In this section of my research, I have found existing examples of splash pad designs to examine their features. This includes looking at their surfaces, types of fountains or ways of engaging play and safety purposes like lighting. I have also included some ideas around a water sculpture feature…which we may or may not include but it is worth a look.

Splash Pad Examples:

This slideshow requires JavaScript.

These examples of splash parks/pads demonstrate many uses of small and large fountains, sculptural structures for running through or interacting with by standing near or under and other modes of play like slides and water walls. Some contain a playground on top of the site, however in our proposal we wish to keep any playground activity separate from the splash pad to create more areas of play and avoid unnecessary health and safety issues.

Some pads have a patterned flooring design, while others don’t, instead they consist of bright, attractive colours using poured-in-place rubber flooring. In my own designs, I will have to consider the use of colour, whether to include any patterning on the floor and the surface shape of the pad area.  Another factor is the layout of play areas for kindergarten and primary-aged children (3-4, 5-7, 8-10).

‘Special feature’ Examples:

These two images of animal fountain features have inspired me to create a similar concept for the kindergarten section of my splash pad design. They encourage a form of engaging the imagination as well as keep the children cooled off. Their structures are small enough to climb on without falling too far to cause any harmful injury. They can be covered with the poured-in-place stuff for protection.

I am leaning toward using paua shell and other creatures or shells found in New Zealand rock pools such as crabs to fulfil this idea. These ideas are shown in my conceptual drawings over in my porfolio (link this page here) section.

I thought that the idea for a water wall would be a great way to incorporate an art feature as well as a mode of play into the splash pad. The wall would have to be relatively small and made of a see-through material such as a hard Perspex plastic so that child visibility would still be possible for safety reasons. The running water from the provides a relaxing feature for children or adults to sit under to be cooled off. Parents could sit nearby and enjoy the relaxing, visual appeal of the wall. The idea of flowing water ties in with notions of peace and nature.

The first image on the left is of children exploring a maze-like water stream in the ground. This image had me thinking of how to create a gutter that allows water to flow around it in a tranquil manner. Perhaps this could also serve as a drainage way that recycles water around the splash pad.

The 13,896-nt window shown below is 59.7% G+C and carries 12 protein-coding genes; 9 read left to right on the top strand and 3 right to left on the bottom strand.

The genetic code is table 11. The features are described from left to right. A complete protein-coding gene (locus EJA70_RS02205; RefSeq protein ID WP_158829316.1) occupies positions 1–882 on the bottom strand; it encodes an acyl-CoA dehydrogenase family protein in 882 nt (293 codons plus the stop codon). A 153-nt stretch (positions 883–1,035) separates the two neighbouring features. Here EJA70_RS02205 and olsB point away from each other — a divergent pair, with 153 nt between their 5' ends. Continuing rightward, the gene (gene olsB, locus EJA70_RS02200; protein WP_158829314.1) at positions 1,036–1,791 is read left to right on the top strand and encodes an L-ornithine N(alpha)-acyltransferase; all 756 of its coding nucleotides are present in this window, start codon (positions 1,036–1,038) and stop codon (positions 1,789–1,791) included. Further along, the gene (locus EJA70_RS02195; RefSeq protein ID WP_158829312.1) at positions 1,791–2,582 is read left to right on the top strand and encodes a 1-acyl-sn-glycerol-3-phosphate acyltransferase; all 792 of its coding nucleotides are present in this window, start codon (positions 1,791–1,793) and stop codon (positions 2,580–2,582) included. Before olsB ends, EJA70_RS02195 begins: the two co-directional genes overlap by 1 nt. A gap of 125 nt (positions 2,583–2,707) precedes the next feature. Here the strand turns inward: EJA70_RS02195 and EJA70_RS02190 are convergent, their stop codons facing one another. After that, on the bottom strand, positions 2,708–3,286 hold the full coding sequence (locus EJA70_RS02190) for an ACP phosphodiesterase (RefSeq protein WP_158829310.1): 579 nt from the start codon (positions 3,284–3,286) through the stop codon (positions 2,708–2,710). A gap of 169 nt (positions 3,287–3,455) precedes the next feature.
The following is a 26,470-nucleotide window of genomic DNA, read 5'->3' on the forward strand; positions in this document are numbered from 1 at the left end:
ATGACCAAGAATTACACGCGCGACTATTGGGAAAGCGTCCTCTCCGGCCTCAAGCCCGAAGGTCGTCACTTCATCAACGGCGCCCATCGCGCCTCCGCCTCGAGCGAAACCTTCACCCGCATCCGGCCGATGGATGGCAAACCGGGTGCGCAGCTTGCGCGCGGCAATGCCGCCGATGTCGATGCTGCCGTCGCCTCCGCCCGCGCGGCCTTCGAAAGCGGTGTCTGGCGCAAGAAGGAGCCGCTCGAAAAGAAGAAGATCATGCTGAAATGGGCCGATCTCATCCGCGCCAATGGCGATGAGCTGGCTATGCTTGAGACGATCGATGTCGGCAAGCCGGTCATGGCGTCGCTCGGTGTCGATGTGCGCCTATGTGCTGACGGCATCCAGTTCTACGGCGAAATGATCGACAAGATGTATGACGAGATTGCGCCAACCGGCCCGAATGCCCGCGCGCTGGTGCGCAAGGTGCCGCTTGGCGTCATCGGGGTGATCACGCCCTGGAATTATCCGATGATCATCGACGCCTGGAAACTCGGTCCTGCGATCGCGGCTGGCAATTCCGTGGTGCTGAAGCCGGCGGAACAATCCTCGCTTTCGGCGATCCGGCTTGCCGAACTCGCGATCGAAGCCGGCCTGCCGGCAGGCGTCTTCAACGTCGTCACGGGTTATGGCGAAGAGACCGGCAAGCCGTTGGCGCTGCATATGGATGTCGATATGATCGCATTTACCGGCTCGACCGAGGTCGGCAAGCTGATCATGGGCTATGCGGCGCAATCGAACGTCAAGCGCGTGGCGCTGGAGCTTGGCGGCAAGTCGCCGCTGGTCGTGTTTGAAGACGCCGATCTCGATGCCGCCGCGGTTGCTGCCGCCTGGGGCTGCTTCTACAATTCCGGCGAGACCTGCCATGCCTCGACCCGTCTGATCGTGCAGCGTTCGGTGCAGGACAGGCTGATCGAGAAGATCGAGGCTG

I also explored the notion of including a sculptural water feature into the pad for a more personalised aesthetic that adults could enjoy while looking after their children. However, after including this into my original design as seen in my portfolio section, I feel that this would take away from the water wall feature as well as create something that is somewhat unnessary.  A water feature may serve as a good idea away from the splash pad, perhaps across the road on another site, to continue the theme/flow of water around Maraenui.

Lighting Examples:

These images depict fountains of various heights exhibiting the use of LED lighting built into their surface. This is an easy way of creating a safety aspect for night (lighting up the area so people are aware and do not slip) as well as a neat night time feature.

This image above is of many coloured LED pads that when stood upon, turn a new colour! This could be a great way of making something fun for night use, however, splash pads are meant to be used in the light and heat of the day; night use is not recommended and children could get sick playing in the colder tempertatures of night. Although this looks cool, I think it is wiser to design lighting for safety only and stick to designing for day use.

I found these images below of site drawings to help me begin generating my own splash pad designs.

Image Reference list:


Leave a Reply

Fill in your details below or click an icon to log in:

WordPress.com Logo

You are commenting using your WordPress.com account. Log Out /  Change )

Google+ photo

You are commenting using your Google+ account. Log Out /  Change )

Twitter picture

You are commenting using your Twitter account. Log Out /  Change )

Facebook photo

You are commenting using your Facebook account. Log Out /  Change )

Connecting to %s